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The Commission prevailed in a dispute challenging its conflict minerals rules brought by business groups, a seemingly rare event in view of recent rulings against the agency by the D.C. Circuit on such issues. The rules were those enacted under Section 1502 of the Dodd-Frank Act which became Exchange Act Section 13q. National Association of Manufacturers v. SEC, Civil Action No. 13-cv-635 (D.D.C. Filed July 23, 2013).
Section 1502 of Dodd-Frank directed the SEC to develop and issue rules requiring increased transparency regarding the use of “conflict minerals” from the Democratic Republic of the Congo or DRC and its neighboring countries. The directive is based on the notion that the “exploitation and trade of conflict minerals originating in the [DRC] is helping to finance conflict characterized by extreme levels of violence in the eastern [DRC], particularly sexual and gender-based violence, and contributing to an emergency humanitarian situation.” The provision thus requires companies to disclose annually to the SEC if the minerals in their products “originated or may have originated in Congo” to help ensure activities involving such minerals do not finance or benefit armed groups. If so, then the company must file an additional report with the SEC with a description of the products manufactured using the minerals.
The Commission developed rules which require issuers to conduct a “reasonable country of origin inquiry” regarding their conflict minerals. If, after the inquiry, the company determines that its conflict minerals did not originate in the covered countries, the issuer must disclose that conclusion to the SEC along with its predicate. If the issuer concludes that the conflict minerals did originate for a covered country – or if it cannot make that determination – a report must be prepared and filed with the agency. The rule does not require any label to be affixed to products manufactured with conflict minerals.
Plaintiffs challenged the validity of the rules, asserting two key claims. First, they challenge the rules under the Administrative Procedure Act. Second, they argue that the rules violate the First Amendment. The Court rejected both.
First, the Commission’s rules do not violate the APA, according to the court. On this issue the test is whether the action of the agency is arbitrary, capricious, and an abuse of discretion. When, however, the issue turns on an agency interpretation of the statute the two part Chevron deference test is applied.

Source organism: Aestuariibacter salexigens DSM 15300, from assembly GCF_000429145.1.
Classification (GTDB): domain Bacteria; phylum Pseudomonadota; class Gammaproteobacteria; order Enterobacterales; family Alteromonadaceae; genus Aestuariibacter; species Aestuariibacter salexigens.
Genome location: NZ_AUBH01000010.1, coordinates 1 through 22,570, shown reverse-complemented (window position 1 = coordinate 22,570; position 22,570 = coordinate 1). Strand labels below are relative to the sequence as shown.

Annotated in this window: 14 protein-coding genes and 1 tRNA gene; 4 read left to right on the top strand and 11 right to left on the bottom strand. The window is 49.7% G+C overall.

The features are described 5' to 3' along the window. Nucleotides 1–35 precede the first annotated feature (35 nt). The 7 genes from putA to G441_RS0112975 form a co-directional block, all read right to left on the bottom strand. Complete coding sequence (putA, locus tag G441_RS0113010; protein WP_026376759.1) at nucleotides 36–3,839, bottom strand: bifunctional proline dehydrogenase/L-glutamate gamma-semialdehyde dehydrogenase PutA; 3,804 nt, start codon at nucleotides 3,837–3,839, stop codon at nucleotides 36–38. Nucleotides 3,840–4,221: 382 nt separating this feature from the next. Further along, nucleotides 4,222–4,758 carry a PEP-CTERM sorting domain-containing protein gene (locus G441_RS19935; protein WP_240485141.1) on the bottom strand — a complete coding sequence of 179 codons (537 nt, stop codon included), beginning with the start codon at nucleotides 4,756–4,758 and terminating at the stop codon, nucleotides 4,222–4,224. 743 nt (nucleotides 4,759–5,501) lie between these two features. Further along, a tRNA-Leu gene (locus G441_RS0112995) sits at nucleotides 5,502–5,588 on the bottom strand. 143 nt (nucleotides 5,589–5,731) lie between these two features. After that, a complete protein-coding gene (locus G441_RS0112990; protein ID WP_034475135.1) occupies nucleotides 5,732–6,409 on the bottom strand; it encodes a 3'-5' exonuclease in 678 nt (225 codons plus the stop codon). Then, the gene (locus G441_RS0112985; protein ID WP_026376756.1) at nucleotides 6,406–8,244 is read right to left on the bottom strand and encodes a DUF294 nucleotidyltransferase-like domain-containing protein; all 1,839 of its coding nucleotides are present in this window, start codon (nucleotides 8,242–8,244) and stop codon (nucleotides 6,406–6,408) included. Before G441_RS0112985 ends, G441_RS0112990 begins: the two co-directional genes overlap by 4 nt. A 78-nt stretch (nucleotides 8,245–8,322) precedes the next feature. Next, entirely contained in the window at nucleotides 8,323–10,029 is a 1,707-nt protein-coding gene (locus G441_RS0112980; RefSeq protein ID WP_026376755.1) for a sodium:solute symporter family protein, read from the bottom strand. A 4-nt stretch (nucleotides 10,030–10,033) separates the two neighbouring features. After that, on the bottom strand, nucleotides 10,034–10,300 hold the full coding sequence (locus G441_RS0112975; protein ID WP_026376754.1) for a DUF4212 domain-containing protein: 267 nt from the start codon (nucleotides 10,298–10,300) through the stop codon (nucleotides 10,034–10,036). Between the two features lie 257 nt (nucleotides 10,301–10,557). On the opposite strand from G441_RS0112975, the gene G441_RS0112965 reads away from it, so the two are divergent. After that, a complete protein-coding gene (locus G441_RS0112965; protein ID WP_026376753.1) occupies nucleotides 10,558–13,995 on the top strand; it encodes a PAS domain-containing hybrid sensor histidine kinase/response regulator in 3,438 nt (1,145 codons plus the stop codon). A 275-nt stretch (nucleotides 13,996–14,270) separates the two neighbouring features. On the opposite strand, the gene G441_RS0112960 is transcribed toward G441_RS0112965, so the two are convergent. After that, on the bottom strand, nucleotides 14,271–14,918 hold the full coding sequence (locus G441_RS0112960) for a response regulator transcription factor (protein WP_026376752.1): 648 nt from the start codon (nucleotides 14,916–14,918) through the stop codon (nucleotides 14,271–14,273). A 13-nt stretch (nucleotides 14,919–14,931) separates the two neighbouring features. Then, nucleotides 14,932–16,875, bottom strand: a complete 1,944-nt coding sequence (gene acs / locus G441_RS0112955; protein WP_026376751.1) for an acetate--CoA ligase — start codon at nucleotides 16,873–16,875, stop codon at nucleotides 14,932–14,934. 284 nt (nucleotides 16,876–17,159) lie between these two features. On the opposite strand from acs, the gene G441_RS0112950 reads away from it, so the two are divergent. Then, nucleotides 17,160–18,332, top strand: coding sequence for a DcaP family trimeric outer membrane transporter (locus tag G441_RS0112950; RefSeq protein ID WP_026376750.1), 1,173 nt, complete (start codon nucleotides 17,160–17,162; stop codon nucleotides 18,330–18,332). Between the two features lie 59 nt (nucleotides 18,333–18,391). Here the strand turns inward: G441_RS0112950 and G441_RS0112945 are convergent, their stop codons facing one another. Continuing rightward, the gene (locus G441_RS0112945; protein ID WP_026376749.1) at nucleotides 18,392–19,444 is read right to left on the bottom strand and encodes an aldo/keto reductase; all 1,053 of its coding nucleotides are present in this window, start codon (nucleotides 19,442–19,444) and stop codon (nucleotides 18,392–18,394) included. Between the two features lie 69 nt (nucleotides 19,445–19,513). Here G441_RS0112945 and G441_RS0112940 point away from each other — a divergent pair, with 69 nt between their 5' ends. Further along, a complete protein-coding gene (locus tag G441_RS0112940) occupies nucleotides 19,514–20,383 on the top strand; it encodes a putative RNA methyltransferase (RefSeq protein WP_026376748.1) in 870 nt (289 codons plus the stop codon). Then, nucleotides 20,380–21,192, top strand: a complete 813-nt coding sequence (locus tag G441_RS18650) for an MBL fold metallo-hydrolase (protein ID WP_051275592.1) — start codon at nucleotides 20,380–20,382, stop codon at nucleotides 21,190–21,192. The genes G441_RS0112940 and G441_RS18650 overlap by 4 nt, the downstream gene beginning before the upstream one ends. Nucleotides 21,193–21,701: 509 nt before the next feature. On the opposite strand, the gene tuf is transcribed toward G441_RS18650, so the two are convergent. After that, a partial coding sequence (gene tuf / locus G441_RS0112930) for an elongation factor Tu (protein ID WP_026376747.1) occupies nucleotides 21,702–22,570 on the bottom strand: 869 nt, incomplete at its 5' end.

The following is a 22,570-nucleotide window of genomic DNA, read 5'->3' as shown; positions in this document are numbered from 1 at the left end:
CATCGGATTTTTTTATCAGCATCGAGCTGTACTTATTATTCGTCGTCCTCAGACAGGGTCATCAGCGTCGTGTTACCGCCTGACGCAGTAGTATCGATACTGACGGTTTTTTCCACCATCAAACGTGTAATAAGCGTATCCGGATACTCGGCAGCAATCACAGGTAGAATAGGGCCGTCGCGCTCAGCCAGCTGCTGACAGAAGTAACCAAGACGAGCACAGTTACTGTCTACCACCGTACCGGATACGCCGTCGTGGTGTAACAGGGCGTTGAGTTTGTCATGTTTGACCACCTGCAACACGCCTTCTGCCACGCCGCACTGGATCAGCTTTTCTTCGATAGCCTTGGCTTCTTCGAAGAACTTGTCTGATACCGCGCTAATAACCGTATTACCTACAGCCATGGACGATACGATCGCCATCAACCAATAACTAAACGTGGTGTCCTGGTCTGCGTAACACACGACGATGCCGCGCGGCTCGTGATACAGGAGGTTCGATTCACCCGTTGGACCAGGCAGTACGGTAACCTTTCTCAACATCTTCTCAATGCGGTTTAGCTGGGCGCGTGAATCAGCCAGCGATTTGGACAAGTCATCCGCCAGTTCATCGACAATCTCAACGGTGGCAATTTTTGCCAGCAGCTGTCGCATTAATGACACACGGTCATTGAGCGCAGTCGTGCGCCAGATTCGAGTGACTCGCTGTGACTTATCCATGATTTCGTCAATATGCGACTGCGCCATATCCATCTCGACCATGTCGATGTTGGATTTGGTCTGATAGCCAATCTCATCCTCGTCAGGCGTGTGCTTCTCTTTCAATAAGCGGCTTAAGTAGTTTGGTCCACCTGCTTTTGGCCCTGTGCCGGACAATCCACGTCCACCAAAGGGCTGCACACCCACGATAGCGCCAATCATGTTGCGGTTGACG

Here, plaintiffs contend that the SEC failed to analyze properly the costs and benefits of the rules as required by the Exchange Act. Yet Sections 3(f) and 23(a)(2) of that Act do not mandate the type of analysis Plaintiff’s claim. Under those provisions the only obligation of the SEC is to consider the impact that a rule or regulation may have on various economic related factors. While the Commission may consider a variety of economic factors “there is no statutory support for Plaintiffs’ argument that the Commission was required to evaluate whether the Conflict Minerals Rule would actually achieve the social benefits Congress envisioned,” the Court concluded. This point distinguishes this case from those relied on by Plaintiffs where the SEC, in promulgating other rules, did not conduct an adequate economic analysis.
Likewise, Plaintiff’s contention that the Commission wrongly failed to implement any type of de minimis exception is incorrect. Here, the SEC is entitled to deference under Chevron since the question is one of statutory interpretation. Viewed in this context “the Court has no trouble concluding that the SEC’s interpretation – that it possessed discretion to determine whether a de minimis exception was appropriate – was permissible. Indeed, this is the very interpretation Plaintiffs themselves champion. The Court thus rejected the challenge.
The Court also rejected Plaintiffs claim that the rules were overly broad because they required due diligence and reports not just when there is reason to believe the minerals did originate in the region, but also whenever there is “reason to believe the minerals may have originated” in the region. In this provision the SEC simply exercised its interpretative authority the Court concluded to “gap-fill this silence . . .” in the statute left by Congress.
Similarly, the Court rejected a claim that the Rule was overbroad because it covered not just those who manufacture but also those who contract to manufacture. Again “the Court is convinced that the Rule’s application . . . is an amply reasonable construction of Section 1502.”
Finally, the Court concluded that Plaintiff’s constitutional claim was without merit. Here, plaintiffs clamed the rules contravene the First Amendment because they require that issuers make public disclosure of the information about their use of conflict minerals on their website. The test here is one of “intermediate scrutiny” which focuses on whether the asserted governmental interest is substantial, the regulation directly advances that interest and the fit between the ends and the means chosen to accomplish those ends is it reasonable. In this regard the Court concluded that “the conflict minerals disclosure scheme directly advances the interest of Congress “in promoting peace and security in and around the DRC.” And, in any event, the disclosure required is only that the issuer make available on its website the materials filed with the SEC.
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For more commentary on developing securities issues, visit SEC Actions, a blog by Thomas Gorman.